In further explanation of the above relationship, the cement, in effect adds means to the mechanical oscillator described with respect to FIG. 2. This increases damping and thereby decreases A(p.). Relating this to the conditions imposed on the simple model of the mechanical oscillator, it may be said that, had the expression described the oscillatory motion of both the casing and the cement annulus, the casing itself would have been constrained to vibrations of smaller amplitude, but the annulus would have been excited to the same degree. Thus, this situation would occasion a greater energy transfer into adjacent formations.

Having chosen a frequency specturm whose individual frequencies are known to be associated with amplitude ratio greater than 1 and with damping ratio consistently less than 1, it then becomes necessary to compensate for the increased time of casing vibration. It has been found that the spacing of the transmitters and receivers may be adjusted to solve this problem.

The principles of the present invention have been applied to all such cases, in widely varying well logging environments in order to discover an optimum minimum value for the spacing between the lower transmitter and the lowest receiver. This value has been found to be five feet. Such spacing, in combination with the frequency spectrum utilized in the present invention provides logging results which have not been available in previous acoustic logging systems.

It is to be recalled that the most desirable situation to be realized is that in which there is a maximum amount of acoustic energy transmitted into the adjacent formations. As has been demonstrated by reference to a one degree of freedom mechanical oscillator, there exists a spectrum of frequencies within which a casing may be caused to oscillate at an amplitude greater than for any other range of frequencies. Clearly, that which is in contact with the oscillating casing will be excited to a greater degree also. As has been discussed both in terms of reflection coefficients and mechanical oscillations, the foregoing result obtains at the resonance frequency of the casing and in the frequency spectrum in the neighborhood about such resonance frequency.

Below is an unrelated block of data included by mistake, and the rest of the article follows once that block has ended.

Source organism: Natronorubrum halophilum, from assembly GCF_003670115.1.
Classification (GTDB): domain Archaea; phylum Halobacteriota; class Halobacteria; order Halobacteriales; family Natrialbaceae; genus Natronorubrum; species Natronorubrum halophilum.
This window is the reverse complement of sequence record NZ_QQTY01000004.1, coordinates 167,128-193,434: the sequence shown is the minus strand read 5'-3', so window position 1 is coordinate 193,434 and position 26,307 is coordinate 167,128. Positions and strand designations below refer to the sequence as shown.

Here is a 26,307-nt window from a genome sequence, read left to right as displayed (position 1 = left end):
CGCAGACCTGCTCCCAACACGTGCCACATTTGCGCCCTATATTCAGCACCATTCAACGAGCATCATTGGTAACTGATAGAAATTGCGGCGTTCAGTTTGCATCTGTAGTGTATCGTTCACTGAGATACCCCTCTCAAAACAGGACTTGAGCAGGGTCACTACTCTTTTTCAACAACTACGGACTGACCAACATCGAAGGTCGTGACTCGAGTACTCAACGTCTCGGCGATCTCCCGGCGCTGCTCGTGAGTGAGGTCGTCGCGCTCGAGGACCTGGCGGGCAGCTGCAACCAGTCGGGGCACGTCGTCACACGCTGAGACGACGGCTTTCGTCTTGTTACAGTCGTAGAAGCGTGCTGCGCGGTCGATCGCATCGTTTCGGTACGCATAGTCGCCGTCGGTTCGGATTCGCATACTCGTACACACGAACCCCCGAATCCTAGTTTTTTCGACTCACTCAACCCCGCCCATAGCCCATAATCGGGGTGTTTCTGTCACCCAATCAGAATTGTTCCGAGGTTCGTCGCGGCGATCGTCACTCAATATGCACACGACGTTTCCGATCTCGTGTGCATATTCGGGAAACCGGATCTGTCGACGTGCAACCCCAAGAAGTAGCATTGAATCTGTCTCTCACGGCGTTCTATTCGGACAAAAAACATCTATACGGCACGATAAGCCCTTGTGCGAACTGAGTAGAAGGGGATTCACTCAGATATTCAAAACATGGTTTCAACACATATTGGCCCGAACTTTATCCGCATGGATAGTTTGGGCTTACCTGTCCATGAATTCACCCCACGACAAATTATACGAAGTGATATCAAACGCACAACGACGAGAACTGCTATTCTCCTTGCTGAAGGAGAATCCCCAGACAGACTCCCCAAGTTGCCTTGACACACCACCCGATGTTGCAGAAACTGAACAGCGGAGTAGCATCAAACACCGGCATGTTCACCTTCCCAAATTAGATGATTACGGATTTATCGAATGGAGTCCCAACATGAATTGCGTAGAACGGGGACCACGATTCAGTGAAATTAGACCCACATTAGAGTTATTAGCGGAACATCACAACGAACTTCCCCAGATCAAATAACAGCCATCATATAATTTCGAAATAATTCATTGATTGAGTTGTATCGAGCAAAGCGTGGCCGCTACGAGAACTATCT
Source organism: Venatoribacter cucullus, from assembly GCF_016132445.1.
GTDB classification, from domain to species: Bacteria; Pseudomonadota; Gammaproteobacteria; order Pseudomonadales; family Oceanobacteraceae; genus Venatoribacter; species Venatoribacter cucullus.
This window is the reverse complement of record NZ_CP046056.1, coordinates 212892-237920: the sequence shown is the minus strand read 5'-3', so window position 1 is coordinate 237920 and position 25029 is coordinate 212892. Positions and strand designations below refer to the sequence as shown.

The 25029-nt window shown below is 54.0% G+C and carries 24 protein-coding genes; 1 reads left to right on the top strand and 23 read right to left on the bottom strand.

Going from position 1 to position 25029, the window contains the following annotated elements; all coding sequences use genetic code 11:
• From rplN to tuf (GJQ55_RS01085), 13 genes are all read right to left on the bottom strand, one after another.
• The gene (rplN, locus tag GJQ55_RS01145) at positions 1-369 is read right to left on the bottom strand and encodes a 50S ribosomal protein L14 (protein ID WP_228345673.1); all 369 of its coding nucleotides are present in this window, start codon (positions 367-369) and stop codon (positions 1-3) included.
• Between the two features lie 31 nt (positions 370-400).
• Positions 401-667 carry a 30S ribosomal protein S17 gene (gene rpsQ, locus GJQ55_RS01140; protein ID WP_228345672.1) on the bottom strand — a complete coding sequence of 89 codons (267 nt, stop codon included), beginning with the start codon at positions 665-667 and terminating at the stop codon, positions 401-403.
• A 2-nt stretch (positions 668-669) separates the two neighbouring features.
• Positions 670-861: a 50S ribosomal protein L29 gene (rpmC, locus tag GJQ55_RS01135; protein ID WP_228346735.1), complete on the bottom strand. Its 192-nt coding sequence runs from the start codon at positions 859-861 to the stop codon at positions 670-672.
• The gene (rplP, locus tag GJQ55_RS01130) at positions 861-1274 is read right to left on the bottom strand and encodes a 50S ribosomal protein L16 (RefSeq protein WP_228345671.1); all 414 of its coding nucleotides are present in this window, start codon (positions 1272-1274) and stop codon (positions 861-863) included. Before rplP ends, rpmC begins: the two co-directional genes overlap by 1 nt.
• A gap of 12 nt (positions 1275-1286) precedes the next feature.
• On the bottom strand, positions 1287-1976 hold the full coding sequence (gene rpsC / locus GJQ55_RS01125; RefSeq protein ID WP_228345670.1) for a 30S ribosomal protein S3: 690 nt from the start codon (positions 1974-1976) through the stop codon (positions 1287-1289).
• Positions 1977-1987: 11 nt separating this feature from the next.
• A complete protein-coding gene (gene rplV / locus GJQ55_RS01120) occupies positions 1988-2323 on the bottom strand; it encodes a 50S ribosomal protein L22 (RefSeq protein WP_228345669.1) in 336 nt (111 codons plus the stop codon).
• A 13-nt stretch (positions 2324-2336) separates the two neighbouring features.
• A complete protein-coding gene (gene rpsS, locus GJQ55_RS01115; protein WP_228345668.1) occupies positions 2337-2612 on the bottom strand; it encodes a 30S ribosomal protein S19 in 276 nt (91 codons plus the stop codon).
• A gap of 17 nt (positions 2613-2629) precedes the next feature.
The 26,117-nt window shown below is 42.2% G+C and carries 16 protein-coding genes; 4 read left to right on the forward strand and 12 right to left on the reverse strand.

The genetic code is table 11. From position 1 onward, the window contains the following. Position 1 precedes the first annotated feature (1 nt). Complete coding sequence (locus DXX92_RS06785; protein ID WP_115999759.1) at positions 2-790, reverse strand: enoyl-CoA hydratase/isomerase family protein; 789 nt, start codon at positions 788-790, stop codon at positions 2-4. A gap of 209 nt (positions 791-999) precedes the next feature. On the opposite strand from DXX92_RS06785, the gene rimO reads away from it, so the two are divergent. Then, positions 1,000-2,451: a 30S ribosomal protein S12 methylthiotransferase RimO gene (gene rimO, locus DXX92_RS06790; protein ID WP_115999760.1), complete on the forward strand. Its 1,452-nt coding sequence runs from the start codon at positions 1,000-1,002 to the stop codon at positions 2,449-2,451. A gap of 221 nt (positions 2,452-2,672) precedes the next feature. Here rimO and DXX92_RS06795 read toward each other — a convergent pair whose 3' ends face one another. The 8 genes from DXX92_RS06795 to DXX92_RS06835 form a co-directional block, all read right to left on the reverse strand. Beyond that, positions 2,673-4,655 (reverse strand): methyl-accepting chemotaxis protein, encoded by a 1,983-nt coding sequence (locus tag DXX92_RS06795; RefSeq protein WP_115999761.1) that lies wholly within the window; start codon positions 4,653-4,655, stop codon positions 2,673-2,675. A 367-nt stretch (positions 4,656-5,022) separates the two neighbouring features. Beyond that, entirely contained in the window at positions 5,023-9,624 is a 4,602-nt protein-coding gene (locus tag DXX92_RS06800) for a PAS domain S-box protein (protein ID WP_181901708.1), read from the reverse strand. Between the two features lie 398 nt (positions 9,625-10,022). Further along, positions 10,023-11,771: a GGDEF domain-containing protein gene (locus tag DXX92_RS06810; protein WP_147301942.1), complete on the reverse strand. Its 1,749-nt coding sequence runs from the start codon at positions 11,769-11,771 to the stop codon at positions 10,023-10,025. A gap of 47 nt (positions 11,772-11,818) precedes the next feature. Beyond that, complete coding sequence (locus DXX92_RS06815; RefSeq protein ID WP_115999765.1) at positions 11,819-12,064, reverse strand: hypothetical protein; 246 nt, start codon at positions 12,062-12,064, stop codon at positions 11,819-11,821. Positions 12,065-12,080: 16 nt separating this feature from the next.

Where the amplitudes of the casing oscillations are substantially increased, significant problems are encountered owing to the increased duration of such oscillations. The problems are particularly apparent in those instances in which the formation arrival is to be discriminated on the basis of amplitude.

Various factors affect the amplitude and duration of the casing'vibrations. The effect of the most significant parameters may be broken down into four cases. These cases having been expressed earlier in terms of formation characteristics and cement bonding are expressed at this time in terms of formation travel time and cement bonding. For the most part, soft formations may be thought to correspond to travel times of relatively long duration with hard formations corresponding travel times of relatively short duration. Expressing a travel time as At and choosing subscripts to express relative magnitudes of At, At small are those values of At in a range up to and including the timee required to traverse one foot of casing in 57 microseconds. All those compressional wave travel times greater than 57 microseconds will be represented by the symbol At large.